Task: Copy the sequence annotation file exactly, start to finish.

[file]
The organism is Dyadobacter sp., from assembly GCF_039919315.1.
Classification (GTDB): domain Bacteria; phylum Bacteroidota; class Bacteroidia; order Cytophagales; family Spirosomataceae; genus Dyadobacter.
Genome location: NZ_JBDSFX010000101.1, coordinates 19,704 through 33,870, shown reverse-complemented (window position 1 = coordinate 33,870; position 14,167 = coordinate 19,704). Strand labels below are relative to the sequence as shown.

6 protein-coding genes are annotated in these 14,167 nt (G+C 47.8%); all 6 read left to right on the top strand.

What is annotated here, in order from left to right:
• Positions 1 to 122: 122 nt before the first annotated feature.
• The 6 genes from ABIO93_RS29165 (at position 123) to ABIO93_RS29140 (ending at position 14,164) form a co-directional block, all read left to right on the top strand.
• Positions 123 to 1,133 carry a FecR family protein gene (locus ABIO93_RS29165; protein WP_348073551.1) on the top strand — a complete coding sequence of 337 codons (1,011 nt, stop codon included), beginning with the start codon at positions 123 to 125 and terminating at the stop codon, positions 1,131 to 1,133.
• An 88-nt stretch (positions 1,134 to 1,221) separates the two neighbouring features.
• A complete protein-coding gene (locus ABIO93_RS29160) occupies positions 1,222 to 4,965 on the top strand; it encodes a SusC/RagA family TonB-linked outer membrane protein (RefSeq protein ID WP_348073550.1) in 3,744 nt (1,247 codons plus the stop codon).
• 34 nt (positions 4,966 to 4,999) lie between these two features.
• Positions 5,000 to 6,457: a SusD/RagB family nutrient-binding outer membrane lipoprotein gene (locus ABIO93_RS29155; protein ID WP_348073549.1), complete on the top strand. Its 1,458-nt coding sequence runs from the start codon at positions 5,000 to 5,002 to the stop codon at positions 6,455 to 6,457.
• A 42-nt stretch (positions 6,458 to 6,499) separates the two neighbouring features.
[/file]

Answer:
The organism is Dyadobacter sp., from assembly GCF_039919315.1.
Classification (GTDB): domain Bacteria; phylum Bacteroidota; class Bacteroidia; order Cytophagales; family Spirosomataceae; genus Dyadobacter.
Genome location: NZ_JBDSFX010000101.1, coordinates 19,704 through 33,870, shown reverse-complemented (window position 1 = coordinate 33,870; position 14,167 = coordinate 19,704). Strand labels below are relative to the sequence as shown.

6 protein-coding genes are annotated in these 14,167 nt (G+C 47.8%); all 6 read left to right on the top strand.

What is annotated here, in order from left to right:
• Positions 1 to 122: 122 nt before the first annotated feature.
• The 6 genes from ABIO93_RS29165 (at position 123) to ABIO93_RS29140 (ending at position 14,164) form a co-directional block, all read left to right on the top strand.
• Positions 123 to 1,133 carry a FecR family protein gene (locus ABIO93_RS29165; protein WP_348073551.1) on the top strand — a complete coding sequence of 337 codons (1,011 nt, stop codon included), beginning with the start codon at positions 123 to 125 and terminating at the stop codon, positions 1,131 to 1,133.
• An 88-nt stretch (positions 1,134 to 1,221) separates the two neighbouring features.
• A complete protein-coding gene (locus ABIO93_RS29160) occupies positions 1,222 to 4,965 on the top strand; it encodes a SusC/RagA family TonB-linked outer membrane protein (RefSeq protein ID WP_348073550.1) in 3,744 nt (1,247 codons plus the stop codon).
• 34 nt (positions 4,966 to 4,999) lie between these two features.
• Positions 5,000 to 6,457: a SusD/RagB family nutrient-binding outer membrane lipoprotein gene (locus ABIO93_RS29155; protein ID WP_348073549.1), complete on the top strand. Its 1,458-nt coding sequence runs from the start codon at positions 5,000 to 5,002 to the stop codon at positions 6,455 to 6,457.
• A 42-nt stretch (positions 6,458 to 6,499) separates the two neighbouring features.